The best time to prune oaks in a way that won’t spread the pathogen is Fall/Winter when the trees begin to go dormant. Thus, pruning of the canopy and deadwood of the oaks are scheduled for October/November.

Wind and Storm Damage

wind and storm tree damage

Since Ames Place was founded in 1914, our neighborhood is marching towards the century mark. Our trees are also aging. Most of the sycamores were planted between 1915 and 1930. They were selected because they are fast-growing and would mature quickly. The flip-side is: they are shorter-lived. Our sycamores are now at the end of their life-span. Furthermore, they also have contracted anthracnose. Small, brittle “witches’ brooms” and premature leaf-fall are among the symptoms of this fungal disease, resulting in most of our post-storm debris in the streets.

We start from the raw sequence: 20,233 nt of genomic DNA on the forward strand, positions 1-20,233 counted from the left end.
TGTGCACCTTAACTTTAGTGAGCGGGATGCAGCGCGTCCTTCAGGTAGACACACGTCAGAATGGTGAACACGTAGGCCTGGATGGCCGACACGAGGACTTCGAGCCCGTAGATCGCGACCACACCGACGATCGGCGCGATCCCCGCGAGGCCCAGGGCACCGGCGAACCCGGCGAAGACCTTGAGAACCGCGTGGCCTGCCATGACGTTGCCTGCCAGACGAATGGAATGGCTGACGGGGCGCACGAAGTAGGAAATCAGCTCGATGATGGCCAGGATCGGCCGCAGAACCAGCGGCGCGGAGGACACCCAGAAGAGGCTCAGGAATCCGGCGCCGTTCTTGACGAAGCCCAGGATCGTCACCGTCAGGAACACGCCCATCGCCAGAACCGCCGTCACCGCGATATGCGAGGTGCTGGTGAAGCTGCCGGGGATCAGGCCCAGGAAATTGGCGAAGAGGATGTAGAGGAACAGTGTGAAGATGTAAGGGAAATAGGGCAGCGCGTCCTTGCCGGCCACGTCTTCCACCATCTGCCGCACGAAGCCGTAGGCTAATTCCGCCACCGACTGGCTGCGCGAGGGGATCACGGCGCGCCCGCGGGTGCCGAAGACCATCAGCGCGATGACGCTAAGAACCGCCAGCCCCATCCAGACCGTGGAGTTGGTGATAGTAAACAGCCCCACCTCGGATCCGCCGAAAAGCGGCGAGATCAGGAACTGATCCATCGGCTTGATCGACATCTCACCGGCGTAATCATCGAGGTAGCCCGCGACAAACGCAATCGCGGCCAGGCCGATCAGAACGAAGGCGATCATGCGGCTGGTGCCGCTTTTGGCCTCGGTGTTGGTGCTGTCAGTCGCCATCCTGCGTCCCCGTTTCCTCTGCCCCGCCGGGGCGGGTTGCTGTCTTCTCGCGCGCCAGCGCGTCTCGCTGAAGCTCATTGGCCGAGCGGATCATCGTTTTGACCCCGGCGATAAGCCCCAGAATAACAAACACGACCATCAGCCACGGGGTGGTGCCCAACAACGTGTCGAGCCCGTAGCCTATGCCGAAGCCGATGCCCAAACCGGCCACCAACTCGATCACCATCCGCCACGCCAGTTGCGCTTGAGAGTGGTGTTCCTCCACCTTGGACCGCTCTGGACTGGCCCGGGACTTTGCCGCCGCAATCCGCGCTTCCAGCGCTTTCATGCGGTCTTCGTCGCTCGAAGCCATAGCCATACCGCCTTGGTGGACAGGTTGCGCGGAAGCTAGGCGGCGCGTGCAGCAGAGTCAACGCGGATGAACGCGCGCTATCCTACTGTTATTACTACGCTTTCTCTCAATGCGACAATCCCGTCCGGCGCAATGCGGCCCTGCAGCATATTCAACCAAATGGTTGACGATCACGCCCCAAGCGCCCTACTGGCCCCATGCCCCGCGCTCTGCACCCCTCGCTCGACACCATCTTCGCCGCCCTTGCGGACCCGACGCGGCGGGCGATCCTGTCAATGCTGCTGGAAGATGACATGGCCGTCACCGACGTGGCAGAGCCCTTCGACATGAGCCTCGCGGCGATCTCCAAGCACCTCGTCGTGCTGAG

Resource:
Rainbow Tree Care 

Your help would be appreciated in clearing up after windy days and storms. Small branches and limbs (3 in” diameter or less) should be cut or broken up into lengths of no longer than 4 ft. and bundled for curb pickup by U. City. If the neighborhood sustains major storm damage, with many downed medium and large limbs from the Ames Place-owned trees, we will contract to have limbs picked up in the neighborhood. Please keep an eye out for a notice on the Ames Place Web site after a major storm. 

We repeat … It is the Homeowner’s responsibility to inform the Agents of any tree or branch that could be hazardous to people or property. Unforeseen damage to cars/houses due to storms and wind is deemed “an act of God.” However, we prefer to emphasize preventive care in order to minimize such occurrences. We conduct an annual walkthrough with a certified arborist to identify impending issues. However, we rely mostly on your feedback, questions, and concerns.